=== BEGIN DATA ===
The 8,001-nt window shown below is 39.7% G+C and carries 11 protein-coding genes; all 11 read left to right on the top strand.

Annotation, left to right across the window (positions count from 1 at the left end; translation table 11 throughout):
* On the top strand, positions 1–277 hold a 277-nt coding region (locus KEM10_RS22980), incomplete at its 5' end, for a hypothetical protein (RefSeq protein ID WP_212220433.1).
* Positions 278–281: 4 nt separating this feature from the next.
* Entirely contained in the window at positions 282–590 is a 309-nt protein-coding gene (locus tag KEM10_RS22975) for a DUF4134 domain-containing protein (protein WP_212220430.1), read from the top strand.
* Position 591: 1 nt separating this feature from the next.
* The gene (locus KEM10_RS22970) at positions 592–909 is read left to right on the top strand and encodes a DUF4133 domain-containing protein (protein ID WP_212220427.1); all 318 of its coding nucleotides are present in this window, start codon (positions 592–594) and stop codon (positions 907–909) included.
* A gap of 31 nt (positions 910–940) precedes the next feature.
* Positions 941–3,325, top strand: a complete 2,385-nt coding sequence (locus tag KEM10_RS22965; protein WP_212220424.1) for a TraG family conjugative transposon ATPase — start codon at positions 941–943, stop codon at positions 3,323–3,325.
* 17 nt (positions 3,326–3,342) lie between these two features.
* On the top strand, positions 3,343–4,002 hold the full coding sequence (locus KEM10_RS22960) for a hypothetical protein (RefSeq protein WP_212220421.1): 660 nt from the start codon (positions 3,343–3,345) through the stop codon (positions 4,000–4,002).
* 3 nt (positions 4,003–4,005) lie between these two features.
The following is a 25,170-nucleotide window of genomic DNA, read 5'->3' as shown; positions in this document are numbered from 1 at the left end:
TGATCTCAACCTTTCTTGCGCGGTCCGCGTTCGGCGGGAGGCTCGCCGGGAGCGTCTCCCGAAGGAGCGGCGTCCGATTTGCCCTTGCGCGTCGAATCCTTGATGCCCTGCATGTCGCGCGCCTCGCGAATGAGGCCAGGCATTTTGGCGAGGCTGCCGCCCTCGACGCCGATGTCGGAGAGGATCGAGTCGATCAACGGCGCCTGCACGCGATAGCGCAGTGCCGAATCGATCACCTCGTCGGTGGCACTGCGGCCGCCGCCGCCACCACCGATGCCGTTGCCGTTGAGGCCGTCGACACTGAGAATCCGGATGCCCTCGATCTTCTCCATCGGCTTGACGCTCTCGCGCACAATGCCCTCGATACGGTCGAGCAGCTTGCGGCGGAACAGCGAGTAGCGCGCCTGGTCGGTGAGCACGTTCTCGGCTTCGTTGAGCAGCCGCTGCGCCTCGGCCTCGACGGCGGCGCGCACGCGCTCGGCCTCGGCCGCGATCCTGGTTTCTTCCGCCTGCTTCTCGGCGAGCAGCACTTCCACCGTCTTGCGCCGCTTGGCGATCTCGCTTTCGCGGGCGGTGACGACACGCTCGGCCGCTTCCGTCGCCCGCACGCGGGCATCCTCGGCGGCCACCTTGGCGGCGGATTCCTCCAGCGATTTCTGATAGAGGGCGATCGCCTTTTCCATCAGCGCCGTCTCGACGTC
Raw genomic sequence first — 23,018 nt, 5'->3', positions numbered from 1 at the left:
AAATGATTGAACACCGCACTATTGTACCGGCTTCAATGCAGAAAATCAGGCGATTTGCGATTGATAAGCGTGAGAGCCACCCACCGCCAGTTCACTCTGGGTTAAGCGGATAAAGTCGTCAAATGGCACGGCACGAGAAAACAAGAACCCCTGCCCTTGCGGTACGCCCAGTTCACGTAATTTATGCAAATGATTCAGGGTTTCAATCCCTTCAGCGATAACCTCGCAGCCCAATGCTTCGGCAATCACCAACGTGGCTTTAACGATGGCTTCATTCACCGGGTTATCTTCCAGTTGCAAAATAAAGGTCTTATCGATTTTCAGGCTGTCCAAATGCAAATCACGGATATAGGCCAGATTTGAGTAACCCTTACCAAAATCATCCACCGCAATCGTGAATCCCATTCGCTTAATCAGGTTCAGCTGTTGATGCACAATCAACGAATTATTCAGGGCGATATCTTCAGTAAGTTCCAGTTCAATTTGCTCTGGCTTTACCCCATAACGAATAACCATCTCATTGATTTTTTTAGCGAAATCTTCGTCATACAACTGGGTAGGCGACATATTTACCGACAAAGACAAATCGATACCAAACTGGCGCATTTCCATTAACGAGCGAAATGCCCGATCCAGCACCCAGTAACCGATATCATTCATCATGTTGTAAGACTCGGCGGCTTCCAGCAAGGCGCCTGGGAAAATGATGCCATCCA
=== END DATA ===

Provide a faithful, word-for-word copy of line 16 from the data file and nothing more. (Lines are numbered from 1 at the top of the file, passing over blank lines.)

AAATGATTGAACACCGCACTATTGTACCGGCTTCAATGCAGAAAATCAGGCGATTTGCGATTGATAAGCGTGAGAGCCACCCACCGCCAGTTCACTCTGGGTTAAGCGGATAAAGTCGTCAAATGGCACGGCACGAGAAAACAAGAACCCCTGCCCTTGCGGTACGCCCAGTTCACGTAATTTATGCAAATGATTCAGGGTTTCAATCCCTTCAGCGATAACCTCGCAGCCCAATGCTTCGGCAATCACCAACGTGGCTTTAACGATGGCTTCATTCACCGGGTTATCTTCCAGTTGCAAAATAAAGGTCTTATCGATTTTCAGGCTGTCCAAATGCAAATCACGGATATAGGCCAGATTTGAGTAACCCTTACCAAAATCATCCACCGCAATCGTGAATCCCATTCGCTTAATCAGGTTCAGCTGTTGATGCACAATCAACGAATTATTCAGGGCGATATCTTCAGTAAGTTCCAGTTCAATTTGCTCTGGCTTTACCCCATAACGAATAACCATCTCATTGATTTTTTTAGCGAAATCTTCGTCATACAACTGGGTAGGCGACATATTTACCGACAAAGACAAATCGATACCAAACTGGCGCATTTCCATTAACGAGCGAAATGCCCGATCCAGCACCCAGTAACCGATATCATTCATCATGTTGTAAGACTCGGCGGCTTCCAGCAAGGCGCCTGGGAAAATGATGCCATCCA